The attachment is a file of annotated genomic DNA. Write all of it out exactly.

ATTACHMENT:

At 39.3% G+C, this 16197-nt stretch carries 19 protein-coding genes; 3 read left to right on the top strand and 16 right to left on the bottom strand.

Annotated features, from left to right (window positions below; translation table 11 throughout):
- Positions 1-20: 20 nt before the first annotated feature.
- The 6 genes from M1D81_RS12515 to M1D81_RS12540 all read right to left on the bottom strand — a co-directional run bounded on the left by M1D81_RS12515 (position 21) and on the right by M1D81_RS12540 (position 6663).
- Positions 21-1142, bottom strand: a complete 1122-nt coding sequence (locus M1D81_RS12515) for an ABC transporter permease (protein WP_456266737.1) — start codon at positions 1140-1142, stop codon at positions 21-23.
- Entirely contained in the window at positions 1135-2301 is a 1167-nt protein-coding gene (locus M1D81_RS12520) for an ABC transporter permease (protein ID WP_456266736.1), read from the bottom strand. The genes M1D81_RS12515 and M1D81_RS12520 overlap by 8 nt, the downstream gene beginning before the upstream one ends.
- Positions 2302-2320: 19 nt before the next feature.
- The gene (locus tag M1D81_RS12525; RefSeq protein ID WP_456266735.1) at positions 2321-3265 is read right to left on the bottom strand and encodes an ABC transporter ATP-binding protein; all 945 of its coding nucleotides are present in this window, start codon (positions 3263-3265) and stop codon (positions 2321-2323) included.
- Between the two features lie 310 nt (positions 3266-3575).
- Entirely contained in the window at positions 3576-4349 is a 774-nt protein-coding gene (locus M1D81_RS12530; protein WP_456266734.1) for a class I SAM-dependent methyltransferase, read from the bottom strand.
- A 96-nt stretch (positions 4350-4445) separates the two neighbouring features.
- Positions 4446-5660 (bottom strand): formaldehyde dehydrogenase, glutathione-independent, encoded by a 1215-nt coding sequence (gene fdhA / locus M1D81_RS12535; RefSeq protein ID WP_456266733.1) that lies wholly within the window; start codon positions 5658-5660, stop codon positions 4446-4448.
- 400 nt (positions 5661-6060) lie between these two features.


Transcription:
At 39.3% G+C, this 16197-nt stretch carries 19 protein-coding genes; 3 read left to right on the top strand and 16 right to left on the bottom strand.

Annotated features, from left to right (window positions below; translation table 11 throughout):
- Positions 1-20: 20 nt before the first annotated feature.
- The 6 genes from M1D81_RS12515 to M1D81_RS12540 all read right to left on the bottom strand — a co-directional run bounded on the left by M1D81_RS12515 (position 21) and on the right by M1D81_RS12540 (position 6663).
- Positions 21-1142, bottom strand: a complete 1122-nt coding sequence (locus M1D81_RS12515) for an ABC transporter permease (protein WP_456266737.1) — start codon at positions 1140-1142, stop codon at positions 21-23.
- Entirely contained in the window at positions 1135-2301 is a 1167-nt protein-coding gene (locus M1D81_RS12520) for an ABC transporter permease (protein ID WP_456266736.1), read from the bottom strand. The genes M1D81_RS12515 and M1D81_RS12520 overlap by 8 nt, the downstream gene beginning before the upstream one ends.
- Positions 2302-2320: 19 nt before the next feature.
- The gene (locus tag M1D81_RS12525; RefSeq protein ID WP_456266735.1) at positions 2321-3265 is read right to left on the bottom strand and encodes an ABC transporter ATP-binding protein; all 945 of its coding nucleotides are present in this window, start codon (positions 3263-3265) and stop codon (positions 2321-2323) included.
- Between the two features lie 310 nt (positions 3266-3575).
- Entirely contained in the window at positions 3576-4349 is a 774-nt protein-coding gene (locus M1D81_RS12530; protein WP_456266734.1) for a class I SAM-dependent methyltransferase, read from the bottom strand.
- A 96-nt stretch (positions 4350-4445) separates the two neighbouring features.
- Positions 4446-5660 (bottom strand): formaldehyde dehydrogenase, glutathione-independent, encoded by a 1215-nt coding sequence (gene fdhA / locus M1D81_RS12535; RefSeq protein ID WP_456266733.1) that lies wholly within the window; start codon positions 5658-5660, stop codon positions 4446-4448.
- 400 nt (positions 5661-6060) lie between these two features.